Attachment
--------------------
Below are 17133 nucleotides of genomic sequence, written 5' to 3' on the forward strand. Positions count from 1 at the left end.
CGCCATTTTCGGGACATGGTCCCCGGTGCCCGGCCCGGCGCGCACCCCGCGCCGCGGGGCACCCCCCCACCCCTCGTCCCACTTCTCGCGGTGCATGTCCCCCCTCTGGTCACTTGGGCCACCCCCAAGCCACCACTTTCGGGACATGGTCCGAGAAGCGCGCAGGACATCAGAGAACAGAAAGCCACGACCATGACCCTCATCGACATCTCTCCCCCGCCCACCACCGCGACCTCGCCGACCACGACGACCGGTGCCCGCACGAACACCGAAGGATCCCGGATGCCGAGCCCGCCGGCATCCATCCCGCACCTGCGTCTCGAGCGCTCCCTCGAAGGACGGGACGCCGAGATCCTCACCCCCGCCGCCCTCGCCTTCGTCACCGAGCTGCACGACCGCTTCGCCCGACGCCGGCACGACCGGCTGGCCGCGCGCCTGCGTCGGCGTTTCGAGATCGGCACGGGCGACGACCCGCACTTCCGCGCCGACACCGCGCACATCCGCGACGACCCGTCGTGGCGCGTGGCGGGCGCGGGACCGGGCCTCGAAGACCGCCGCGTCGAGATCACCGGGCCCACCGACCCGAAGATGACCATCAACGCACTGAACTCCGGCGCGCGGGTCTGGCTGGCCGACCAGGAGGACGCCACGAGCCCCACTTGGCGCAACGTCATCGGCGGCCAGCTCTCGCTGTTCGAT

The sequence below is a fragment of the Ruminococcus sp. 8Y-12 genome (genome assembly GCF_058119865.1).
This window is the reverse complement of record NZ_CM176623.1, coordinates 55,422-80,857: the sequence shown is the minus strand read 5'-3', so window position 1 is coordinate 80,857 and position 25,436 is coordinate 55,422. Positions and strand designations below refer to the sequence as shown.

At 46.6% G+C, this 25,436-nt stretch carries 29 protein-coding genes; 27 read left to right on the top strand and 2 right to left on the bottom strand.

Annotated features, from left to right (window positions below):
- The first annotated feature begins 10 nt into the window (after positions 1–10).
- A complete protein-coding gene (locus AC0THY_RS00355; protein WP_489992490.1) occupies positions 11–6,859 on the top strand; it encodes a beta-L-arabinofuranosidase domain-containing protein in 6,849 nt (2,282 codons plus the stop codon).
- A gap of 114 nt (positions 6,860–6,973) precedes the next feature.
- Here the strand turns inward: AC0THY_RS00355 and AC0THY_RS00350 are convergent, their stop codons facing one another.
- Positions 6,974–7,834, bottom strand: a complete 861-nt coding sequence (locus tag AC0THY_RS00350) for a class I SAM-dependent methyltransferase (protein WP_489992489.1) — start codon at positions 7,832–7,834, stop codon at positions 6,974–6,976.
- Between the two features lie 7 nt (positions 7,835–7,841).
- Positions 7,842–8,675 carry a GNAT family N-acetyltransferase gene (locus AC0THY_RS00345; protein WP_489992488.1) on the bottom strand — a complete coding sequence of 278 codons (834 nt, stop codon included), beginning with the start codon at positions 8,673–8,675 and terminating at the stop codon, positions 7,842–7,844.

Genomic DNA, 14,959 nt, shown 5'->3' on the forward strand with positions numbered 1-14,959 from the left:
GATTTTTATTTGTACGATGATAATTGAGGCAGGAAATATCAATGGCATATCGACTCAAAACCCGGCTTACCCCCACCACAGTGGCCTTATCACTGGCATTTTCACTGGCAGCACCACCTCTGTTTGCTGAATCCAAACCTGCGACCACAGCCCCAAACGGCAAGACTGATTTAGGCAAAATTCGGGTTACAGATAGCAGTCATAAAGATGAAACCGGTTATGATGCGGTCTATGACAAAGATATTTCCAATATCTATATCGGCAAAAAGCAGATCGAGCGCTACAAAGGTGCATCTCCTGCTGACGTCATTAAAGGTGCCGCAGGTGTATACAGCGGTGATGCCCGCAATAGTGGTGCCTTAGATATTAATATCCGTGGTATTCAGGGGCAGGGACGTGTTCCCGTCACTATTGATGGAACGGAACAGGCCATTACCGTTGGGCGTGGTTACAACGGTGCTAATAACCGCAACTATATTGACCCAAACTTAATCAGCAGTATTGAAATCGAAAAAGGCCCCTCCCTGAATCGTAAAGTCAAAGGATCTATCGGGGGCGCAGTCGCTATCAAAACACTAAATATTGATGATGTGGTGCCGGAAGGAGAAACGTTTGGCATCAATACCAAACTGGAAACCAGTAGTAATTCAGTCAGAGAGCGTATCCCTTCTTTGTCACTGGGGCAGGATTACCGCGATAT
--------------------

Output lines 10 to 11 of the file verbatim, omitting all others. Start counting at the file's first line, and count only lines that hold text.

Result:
- Here the strand turns inward: AC0THY_RS00355 and AC0THY_RS00350 are convergent, their stop codons facing one another.
- Positions 6,974–7,834, bottom strand: a complete 861-nt coding sequence (locus tag AC0THY_RS00350) for a class I SAM-dependent methyltransferase (protein WP_489992489.1) — start codon at positions 7,832–7,834, stop codon at positions 6,974–6,976.